For many people, the attraction of solar panels is that they are an alternative, non-fossil fuel source of energy. But for plenty of other people, solar panels are attractive for their potential economic benefits. As a Monroe, LA solar panels installer, Jimmy Dortch leads his Achievers, Inc., in retrofitting area homes with the infrastructure that takes the sun’s rays and converts that energy to electricity. The first thing on many local homeowners’ minds, though, are those economic benefits.
Anywhere in the United States, homeowners who install solar panels can expect a 30% tax credit from the federal government for putting up these alternative sources of energy. That tax break alone, however, might not make installing solar panels worth it. In simpler words, the federal solar panels tax break alone doesn’t help the homeowner break even on the investment. It needs to be combined with other financial incentives, says Dortch.
Solar panels in Monroe, LA, come with Louisiana’s 50% economic incentive. What that means is the State of Louisiana will reimburse homeowners for 50% of the cost of purchasing and installing their solar panels. Despite the seeming generosity of that offer, however, that Louisiana reimbursement alone doesn’t necessarily make installation worth it, either. Dortch explains that what makes Monroe, LA, solar panels worth the investment is the combination of the state’s 50% cash-back, and the federal government’s 30% tax incentives combined. Either incentive alone is not incentive enough; the homeowner would end up spending more than if they stuck with the grid.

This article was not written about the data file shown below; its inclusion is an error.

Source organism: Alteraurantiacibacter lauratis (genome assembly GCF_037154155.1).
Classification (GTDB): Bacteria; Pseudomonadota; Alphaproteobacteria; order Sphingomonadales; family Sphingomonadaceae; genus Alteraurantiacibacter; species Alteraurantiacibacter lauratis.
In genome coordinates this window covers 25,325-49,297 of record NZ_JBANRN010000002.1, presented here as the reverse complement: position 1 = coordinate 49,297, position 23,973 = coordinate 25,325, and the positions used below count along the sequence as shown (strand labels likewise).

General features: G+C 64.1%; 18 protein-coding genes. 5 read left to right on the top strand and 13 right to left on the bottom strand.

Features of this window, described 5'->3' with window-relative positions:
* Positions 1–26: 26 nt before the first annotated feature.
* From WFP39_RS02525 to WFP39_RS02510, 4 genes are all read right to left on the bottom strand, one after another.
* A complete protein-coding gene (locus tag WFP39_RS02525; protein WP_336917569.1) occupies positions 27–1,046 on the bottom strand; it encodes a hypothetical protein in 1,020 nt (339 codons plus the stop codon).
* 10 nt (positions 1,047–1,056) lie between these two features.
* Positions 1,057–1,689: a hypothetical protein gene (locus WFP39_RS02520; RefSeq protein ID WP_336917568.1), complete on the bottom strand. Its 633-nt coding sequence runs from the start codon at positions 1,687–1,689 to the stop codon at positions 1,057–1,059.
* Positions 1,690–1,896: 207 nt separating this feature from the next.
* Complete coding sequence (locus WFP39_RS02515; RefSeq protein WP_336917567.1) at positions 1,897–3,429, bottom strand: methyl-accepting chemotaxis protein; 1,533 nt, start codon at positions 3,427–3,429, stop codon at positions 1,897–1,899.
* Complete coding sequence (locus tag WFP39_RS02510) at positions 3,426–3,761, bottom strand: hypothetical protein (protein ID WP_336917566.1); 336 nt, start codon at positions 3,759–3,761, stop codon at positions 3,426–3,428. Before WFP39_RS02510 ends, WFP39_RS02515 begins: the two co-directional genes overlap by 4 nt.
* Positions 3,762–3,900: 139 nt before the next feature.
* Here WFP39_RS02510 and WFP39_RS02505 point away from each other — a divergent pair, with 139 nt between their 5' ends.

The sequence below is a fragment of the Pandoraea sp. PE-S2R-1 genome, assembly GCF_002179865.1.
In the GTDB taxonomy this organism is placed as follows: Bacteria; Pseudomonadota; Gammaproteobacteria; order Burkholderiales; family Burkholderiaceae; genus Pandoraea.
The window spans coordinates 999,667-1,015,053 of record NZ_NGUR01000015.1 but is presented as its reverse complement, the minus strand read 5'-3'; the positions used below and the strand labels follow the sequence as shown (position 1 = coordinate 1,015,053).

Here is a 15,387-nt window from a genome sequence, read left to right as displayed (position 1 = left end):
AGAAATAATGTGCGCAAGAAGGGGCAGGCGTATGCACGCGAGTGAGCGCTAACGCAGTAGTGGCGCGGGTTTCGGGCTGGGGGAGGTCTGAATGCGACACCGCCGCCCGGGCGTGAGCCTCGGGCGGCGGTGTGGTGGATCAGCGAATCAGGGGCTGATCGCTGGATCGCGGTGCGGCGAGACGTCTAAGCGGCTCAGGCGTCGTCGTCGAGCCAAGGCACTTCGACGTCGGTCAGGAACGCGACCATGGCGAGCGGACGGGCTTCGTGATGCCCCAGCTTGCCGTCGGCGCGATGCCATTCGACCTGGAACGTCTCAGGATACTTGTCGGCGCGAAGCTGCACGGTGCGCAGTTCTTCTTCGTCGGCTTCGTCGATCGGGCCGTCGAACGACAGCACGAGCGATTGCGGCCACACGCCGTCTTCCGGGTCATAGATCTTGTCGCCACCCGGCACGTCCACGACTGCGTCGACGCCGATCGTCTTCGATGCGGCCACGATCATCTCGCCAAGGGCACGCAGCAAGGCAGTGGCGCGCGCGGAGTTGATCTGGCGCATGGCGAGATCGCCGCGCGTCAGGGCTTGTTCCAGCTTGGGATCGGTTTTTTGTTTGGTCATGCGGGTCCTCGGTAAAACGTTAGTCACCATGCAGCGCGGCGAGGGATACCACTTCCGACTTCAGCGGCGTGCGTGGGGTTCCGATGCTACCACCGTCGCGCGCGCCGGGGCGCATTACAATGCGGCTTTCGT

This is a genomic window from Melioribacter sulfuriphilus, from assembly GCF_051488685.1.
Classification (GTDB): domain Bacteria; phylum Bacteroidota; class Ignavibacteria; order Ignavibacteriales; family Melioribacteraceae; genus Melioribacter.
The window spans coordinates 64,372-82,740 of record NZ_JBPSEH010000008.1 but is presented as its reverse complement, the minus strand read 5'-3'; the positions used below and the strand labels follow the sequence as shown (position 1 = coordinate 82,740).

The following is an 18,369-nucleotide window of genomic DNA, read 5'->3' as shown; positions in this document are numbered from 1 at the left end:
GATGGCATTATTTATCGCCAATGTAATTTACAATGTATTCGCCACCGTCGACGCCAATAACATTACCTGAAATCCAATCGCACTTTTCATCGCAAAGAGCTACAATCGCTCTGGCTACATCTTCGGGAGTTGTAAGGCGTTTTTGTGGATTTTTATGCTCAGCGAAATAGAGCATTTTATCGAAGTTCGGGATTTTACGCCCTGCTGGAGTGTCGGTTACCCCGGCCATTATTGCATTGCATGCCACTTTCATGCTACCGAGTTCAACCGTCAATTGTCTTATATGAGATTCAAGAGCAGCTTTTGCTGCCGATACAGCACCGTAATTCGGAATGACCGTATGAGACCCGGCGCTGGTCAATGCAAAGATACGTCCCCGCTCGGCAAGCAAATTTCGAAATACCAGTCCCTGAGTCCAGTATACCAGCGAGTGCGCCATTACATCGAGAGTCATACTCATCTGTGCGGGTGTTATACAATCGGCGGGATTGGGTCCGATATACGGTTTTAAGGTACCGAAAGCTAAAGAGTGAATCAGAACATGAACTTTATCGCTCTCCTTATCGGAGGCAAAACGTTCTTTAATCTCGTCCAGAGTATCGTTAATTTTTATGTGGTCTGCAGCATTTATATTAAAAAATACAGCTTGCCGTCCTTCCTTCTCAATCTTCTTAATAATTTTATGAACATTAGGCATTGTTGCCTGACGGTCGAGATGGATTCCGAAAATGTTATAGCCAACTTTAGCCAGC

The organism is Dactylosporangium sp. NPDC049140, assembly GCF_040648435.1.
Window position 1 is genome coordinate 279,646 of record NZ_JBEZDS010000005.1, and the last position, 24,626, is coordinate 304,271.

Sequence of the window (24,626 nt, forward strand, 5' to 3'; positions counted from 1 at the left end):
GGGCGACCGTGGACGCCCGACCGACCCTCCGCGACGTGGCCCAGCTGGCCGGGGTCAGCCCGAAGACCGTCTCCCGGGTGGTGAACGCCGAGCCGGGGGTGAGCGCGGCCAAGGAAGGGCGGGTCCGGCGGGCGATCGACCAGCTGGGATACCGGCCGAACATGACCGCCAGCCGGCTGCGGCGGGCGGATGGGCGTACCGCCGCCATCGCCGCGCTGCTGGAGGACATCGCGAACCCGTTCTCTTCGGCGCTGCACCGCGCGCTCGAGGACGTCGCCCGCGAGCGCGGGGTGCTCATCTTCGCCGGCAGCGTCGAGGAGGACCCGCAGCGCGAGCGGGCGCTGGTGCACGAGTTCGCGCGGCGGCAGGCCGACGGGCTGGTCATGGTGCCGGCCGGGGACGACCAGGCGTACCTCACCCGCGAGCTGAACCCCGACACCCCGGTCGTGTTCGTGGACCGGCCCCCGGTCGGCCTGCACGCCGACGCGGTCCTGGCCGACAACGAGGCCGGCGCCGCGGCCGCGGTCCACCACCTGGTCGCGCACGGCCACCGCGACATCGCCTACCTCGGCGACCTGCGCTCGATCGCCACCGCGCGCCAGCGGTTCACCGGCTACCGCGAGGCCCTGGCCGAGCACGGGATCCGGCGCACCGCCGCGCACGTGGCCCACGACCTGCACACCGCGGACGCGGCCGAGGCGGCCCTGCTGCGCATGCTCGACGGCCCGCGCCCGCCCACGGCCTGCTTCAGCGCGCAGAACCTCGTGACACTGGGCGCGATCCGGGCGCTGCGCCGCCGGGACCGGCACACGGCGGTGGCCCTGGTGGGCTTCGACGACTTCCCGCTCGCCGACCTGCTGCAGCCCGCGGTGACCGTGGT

With both of these incentives in effect, Dortch says, it takes local homeowners, on average, about seven years to see returns on their investment in solar panels. The benefit after that period is big, though. Power could be free, depending on how much local Louisiana power sources cost from the grid. But the long-term economic benefits of solar panels also depend on how much power costs throughout the state. For example, says Dortch, if power in Louisiana—which is relatively cheap—rose to California levels, then it would be worth installing Monroe, LA solar panels even if only one of the two incentives were in place. In Louisiana, power from the grid costs about 12 cents per watt. In California it might be between 30 and 40 cents per watt. As a result, California solar panels are getting really popular.
Dortch likens investing in Monroe, LA solar panels to investing in a car with amazing purchase incentives: If you bought a brand-new Subaru and the federal and state governments kicked in 80% of the cost, and you knew the car would make its own gas, would you buy it? Of course! That’s how it tends to be with solar panels in Louisiana these days. State and federal governments combined provide good economic incentives, and the infrastructure generates its very own power.
Notwithstanding the benefits, there are challenges homeowners may face when they decide to install solar power. Solar panels require a lot of square footage for installation. That’s usually not a problem in Louisiana, where many people live in rural environments with plenty of arable pasture for solar panel use. Homeowners also have to make sure they can front the initial expenditures of purchasing and installing solar panels. And to qualify for the federal tax credit, homeowners need to be paying federal taxes. Because of all the criteria that have to be met, says Dortch, solar panels are somewhat relegated to higher-income folks. Those earning $25,000 or $30,000 aren’t doing it; those with $100,000 and $200,000 yearly salaries are. That shouldn’t prohibit someone from at least checking out the possibility of installing solar panels, particularly because of those generous state and federal incentives.